Tor at the Heart: The OONI project

During the month of December, we're highlighting other organizations and projects that rely on Tor, build on Tor, or are accomplishing their missions better because Tor exists. Check out our blog each day to learn about our fellow travelers. And please support the Tor Project! We're at the heart of Internet freedom.
Donate today

In this post we provide an overview of OONI, a project under The Tor Project.


The Open Observatory of Network Interference (OONI) is a free software project under The Tor Project that aims to increase transparency about internet censorship around the world. To this end, OONI has developed multiple free software tests (called ooniprobe) that are designed to examine the following:

  • Blocking of websites;
  • Blocking of Instant Messaging software such as WhatsApp and Facebook Messenger;
  • Blocking of Tor, proxies, VPNs, and sensitive domains;
  • Detection of systems responsible for censorship, surveillance and traffic manipulation.

Anyone can run these tests to examine whether censorship is being implemented in their network. All data collected through ooniprobe is published and can serve as a resource for those who are interested in knowing how, when, and by whom internet censorship is being implemented. You can find OONI’s data in JSON format or via OONI Explorer: a global map for exploring and interacting with all the network measurement data that OONI has collected from 2012 to date.


Hundreds of volunteers have run ooniprobe across more than 100 countries around the world, shedding light on multiple instances of internet censorship. WhatsApp, for example, was found to be blocked in Brazil earlier this year, while Facebook and Twitter were censored during Uganda’s 2016 general elections. OONI data also shows that news websites were blocked in Iran and India, amongst many other countries, and that sites supporting LGBTI dating also appeared to be tampered with in Zambia.

OONI aims to equip the public around the world with data that can serve as evidence of internet censorship events. Such data not only shows whether a site or service was blocked, but more importantly, how it was blocked, when, where, and by whom. This type of information can be particularly useful to the following:

  • Lawyers: Examine the legality of the type of internet censorship implemented in your country, and use OONI’s data as evidence.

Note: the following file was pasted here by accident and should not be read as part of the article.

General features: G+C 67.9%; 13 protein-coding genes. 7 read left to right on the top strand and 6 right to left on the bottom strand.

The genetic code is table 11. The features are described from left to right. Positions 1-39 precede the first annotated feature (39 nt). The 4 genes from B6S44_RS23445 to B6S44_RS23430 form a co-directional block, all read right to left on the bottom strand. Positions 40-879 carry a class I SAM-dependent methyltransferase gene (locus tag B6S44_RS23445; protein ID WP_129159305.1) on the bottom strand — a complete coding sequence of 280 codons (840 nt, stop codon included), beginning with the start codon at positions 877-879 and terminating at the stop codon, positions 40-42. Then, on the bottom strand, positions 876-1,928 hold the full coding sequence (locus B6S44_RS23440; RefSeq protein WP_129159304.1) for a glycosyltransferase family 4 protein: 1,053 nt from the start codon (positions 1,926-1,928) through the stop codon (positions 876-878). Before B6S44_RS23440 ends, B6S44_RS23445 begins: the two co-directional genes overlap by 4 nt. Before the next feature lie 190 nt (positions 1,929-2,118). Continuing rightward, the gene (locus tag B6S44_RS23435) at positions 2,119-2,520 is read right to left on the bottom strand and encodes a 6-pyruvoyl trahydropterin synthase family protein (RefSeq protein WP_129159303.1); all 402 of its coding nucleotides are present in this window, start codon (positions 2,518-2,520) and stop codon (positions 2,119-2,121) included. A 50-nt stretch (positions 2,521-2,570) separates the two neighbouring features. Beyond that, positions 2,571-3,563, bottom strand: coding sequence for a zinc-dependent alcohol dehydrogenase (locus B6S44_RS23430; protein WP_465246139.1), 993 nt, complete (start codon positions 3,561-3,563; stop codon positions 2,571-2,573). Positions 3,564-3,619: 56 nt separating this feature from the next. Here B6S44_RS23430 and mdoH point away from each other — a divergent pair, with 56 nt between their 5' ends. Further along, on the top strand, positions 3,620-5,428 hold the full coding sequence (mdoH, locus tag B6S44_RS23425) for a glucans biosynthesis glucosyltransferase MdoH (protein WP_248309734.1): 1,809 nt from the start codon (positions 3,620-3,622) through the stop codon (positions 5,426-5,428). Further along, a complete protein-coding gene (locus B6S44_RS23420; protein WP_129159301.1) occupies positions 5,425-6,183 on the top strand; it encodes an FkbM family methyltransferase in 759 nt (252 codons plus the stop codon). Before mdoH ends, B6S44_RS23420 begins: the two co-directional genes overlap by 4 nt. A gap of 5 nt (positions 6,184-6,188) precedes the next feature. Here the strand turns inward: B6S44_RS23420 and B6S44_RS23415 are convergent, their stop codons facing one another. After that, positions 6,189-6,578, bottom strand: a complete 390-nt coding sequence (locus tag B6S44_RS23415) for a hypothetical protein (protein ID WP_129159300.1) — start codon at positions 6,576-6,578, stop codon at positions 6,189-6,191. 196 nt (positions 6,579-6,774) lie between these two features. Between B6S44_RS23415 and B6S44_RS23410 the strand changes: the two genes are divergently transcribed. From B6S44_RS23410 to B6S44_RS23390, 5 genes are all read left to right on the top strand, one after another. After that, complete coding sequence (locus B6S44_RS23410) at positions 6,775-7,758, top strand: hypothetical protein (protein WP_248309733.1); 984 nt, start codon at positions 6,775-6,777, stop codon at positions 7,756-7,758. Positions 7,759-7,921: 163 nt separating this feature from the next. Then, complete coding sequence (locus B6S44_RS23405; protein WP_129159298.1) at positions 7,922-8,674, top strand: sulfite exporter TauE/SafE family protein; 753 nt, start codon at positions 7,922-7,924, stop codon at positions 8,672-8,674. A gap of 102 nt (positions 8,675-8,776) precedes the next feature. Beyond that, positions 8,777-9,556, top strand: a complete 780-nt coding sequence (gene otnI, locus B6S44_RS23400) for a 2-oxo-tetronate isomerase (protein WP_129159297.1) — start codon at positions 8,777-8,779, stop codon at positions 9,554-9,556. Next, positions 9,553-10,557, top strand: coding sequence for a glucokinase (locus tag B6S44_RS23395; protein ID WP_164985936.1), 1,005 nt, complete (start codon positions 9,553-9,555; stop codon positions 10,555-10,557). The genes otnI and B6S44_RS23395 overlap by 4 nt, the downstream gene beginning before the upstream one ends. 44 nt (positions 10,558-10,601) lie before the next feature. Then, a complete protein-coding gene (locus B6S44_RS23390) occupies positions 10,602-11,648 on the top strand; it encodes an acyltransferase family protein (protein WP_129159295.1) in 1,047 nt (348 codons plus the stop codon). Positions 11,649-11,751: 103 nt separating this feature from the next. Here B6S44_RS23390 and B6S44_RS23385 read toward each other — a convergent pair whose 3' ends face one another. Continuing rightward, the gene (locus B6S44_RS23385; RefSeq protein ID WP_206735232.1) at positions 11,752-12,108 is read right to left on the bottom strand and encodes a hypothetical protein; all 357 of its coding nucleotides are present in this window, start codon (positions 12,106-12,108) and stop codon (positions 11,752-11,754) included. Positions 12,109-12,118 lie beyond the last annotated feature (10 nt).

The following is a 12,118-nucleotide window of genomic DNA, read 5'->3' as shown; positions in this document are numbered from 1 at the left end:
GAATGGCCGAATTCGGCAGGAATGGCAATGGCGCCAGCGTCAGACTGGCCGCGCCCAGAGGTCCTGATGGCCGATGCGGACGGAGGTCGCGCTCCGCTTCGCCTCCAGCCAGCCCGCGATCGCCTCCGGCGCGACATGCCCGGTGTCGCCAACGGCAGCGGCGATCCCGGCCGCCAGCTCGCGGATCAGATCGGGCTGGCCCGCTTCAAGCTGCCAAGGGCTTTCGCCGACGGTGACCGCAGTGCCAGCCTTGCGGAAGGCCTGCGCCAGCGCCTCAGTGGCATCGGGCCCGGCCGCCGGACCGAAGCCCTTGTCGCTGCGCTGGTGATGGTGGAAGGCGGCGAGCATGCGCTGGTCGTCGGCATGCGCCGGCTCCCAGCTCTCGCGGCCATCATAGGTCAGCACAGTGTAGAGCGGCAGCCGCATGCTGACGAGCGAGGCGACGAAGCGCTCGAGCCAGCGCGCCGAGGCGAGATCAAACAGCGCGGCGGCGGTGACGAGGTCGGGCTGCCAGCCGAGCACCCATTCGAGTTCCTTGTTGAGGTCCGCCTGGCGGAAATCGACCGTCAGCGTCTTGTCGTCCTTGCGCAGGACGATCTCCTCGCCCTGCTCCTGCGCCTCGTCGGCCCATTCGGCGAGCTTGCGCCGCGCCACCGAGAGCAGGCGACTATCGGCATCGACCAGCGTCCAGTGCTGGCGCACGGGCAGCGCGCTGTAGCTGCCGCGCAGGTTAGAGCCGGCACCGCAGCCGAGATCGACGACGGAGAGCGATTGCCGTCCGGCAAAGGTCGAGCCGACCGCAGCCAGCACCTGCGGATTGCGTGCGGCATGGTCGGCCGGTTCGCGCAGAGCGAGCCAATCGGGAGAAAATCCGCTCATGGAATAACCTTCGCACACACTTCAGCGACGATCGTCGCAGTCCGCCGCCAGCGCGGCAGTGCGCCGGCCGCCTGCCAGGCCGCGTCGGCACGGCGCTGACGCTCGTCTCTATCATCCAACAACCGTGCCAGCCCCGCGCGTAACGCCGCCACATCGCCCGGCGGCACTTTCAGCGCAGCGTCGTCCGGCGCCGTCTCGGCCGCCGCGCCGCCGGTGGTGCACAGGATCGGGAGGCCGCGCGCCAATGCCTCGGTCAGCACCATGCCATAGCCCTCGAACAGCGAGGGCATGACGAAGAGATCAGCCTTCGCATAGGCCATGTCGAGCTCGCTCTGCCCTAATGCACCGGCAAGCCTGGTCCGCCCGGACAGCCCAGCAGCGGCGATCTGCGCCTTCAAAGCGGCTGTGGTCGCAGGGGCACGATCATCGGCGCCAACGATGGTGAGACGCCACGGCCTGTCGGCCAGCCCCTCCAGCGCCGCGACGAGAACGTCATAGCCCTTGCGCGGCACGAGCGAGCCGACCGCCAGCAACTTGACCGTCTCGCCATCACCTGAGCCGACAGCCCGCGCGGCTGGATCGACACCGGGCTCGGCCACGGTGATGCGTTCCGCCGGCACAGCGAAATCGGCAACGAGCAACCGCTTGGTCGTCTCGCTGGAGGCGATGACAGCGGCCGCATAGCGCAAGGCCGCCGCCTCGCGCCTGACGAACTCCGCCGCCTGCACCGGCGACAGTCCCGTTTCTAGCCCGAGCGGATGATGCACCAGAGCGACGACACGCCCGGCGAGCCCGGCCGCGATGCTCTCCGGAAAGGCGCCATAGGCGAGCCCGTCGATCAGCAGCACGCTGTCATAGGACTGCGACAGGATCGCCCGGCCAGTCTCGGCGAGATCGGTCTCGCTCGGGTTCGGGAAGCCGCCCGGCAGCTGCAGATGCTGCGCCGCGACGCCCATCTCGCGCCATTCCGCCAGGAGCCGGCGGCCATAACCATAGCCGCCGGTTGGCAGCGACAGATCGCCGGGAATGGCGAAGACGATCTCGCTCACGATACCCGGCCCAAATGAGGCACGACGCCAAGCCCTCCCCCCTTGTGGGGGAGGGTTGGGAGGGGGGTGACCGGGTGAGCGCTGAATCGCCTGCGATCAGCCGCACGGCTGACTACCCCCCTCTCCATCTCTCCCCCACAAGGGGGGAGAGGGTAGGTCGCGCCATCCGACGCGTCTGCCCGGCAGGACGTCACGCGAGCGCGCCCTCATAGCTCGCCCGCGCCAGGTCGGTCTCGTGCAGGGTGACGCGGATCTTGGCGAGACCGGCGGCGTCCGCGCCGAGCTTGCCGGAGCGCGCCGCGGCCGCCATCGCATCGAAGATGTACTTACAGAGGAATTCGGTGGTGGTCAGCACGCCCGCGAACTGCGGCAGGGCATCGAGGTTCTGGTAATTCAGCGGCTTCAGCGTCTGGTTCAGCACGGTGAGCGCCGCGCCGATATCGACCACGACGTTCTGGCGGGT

• Journalists: Improve the credibility of your stories by referencing network measurement data as evidence of censorship events.
  • Researchers: Use OONI’s data to explore new questions. Researchers from the University of Cambridge and UC Berkeley, for example, were able to examine the differential treatment of anonymous users through the use of OONI data.
  • Activists, advocates, campaigners: Inform your work based on evidence of censorship events.
  • Circumvention tool projects: Inform the development of your tools and strategies based on OONI’s findings on censorship events around the world.

To empower participation in censorship research, OONI has established partnerships with local non-profit organizations around the world. Some of these organizations include:

These partnerships involve the daily collection of network measurements from local vantage points, determining which sites and services to test per country, and analyzing measurements within social, political, and legal context. Some partners, such as Sinar Project, even organize regional workshops to teach other groups and organizations how to measure internet censorship through the use of ooniprobe.

The Tor Project has supported the OONI project from day 1. Donate to The Tor Project today and help us continue to uncover internet censorship around the world.

Written by Maria Xynou, OONI’s Research and Partnerships Coordinator

Anonymous

December 09, 2016

Permalink

Great tools that showed me that my supposedly free liberal
western europe country is using censorship.
Easy to set and run, those tools are essential to understand
the hows and when.

Best wishes.

Anonymous

December 09, 2016

Permalink

For some reason I can not connect to the localhost:8842. Any suggestions?

Which version of ooniprobe are you running (you can see this by doing ooniprobe --version)?

The web UI is supported in ooniprobe versions 2.0.0 and up.

Anonymous

December 09, 2016

Permalink